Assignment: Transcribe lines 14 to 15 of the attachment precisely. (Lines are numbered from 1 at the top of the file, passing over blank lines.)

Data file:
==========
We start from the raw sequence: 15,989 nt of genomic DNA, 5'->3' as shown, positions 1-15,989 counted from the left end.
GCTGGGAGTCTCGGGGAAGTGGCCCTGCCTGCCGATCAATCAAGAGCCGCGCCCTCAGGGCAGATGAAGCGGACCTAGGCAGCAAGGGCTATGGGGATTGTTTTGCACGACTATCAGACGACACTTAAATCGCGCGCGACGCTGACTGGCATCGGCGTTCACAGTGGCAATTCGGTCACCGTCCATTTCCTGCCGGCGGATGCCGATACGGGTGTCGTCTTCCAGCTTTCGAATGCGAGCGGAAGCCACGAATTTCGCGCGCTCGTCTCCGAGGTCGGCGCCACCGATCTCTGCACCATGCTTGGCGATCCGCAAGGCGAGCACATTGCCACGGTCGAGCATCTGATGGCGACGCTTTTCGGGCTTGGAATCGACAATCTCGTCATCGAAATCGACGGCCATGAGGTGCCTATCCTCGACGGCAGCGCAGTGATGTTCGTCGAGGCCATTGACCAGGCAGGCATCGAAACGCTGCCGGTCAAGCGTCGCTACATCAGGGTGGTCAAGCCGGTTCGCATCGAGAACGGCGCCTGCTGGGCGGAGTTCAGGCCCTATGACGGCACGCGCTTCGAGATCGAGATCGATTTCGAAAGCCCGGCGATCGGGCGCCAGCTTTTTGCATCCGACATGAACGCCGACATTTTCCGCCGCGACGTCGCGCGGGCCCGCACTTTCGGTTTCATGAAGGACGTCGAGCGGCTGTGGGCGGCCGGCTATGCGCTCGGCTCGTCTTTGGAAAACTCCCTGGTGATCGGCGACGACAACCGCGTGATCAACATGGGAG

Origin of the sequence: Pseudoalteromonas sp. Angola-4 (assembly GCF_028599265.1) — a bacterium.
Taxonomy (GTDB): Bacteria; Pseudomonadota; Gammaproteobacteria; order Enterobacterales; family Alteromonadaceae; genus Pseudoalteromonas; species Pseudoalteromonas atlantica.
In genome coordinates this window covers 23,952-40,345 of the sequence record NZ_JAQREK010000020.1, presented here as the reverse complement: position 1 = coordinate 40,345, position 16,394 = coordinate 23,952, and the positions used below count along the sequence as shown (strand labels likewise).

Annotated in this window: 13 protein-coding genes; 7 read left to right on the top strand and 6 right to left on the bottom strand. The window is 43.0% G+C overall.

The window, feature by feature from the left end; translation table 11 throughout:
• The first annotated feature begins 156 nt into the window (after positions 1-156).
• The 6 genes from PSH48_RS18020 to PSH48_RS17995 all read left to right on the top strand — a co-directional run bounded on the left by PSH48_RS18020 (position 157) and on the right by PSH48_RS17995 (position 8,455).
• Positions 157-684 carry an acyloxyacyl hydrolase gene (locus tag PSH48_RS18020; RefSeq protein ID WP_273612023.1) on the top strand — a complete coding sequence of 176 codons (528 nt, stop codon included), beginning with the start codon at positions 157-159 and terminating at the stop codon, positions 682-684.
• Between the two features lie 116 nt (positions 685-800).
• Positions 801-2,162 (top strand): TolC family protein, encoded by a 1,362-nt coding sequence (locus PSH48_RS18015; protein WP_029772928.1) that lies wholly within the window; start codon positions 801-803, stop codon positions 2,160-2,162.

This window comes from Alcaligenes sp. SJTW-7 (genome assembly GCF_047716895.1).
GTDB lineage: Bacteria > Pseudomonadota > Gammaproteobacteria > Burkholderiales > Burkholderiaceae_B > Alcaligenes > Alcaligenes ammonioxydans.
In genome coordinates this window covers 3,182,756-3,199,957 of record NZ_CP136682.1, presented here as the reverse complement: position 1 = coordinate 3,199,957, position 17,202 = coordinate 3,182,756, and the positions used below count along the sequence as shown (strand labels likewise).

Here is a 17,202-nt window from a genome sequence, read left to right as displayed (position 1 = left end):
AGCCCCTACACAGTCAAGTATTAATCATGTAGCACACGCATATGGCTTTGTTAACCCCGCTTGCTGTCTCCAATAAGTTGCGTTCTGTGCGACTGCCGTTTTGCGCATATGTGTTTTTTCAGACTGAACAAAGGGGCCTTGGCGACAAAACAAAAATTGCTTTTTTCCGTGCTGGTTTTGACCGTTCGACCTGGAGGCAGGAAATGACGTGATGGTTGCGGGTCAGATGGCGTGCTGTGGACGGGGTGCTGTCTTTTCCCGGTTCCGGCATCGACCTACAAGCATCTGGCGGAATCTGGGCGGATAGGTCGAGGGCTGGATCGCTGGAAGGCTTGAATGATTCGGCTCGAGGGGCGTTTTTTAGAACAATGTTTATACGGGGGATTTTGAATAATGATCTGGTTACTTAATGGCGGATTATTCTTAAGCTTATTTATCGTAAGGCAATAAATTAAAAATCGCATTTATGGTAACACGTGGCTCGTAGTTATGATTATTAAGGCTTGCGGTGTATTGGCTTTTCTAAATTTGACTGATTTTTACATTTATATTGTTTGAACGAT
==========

GTDB lineage: Bacteria > Pseudomonadota > Gammaproteobacteria > Burkholderiales > Burkholderiaceae_B > Alcaligenes > Alcaligenes ammonioxydans.
In genome coordinates this window covers 3,182,756-3,199,957 of record NZ_CP136682.1, presented here as the reverse complement: position 1 = coordinate 3,199,957, position 17,202 = coordinate 3,182,756, and the positions used below count along the sequence as shown (strand labels likewise).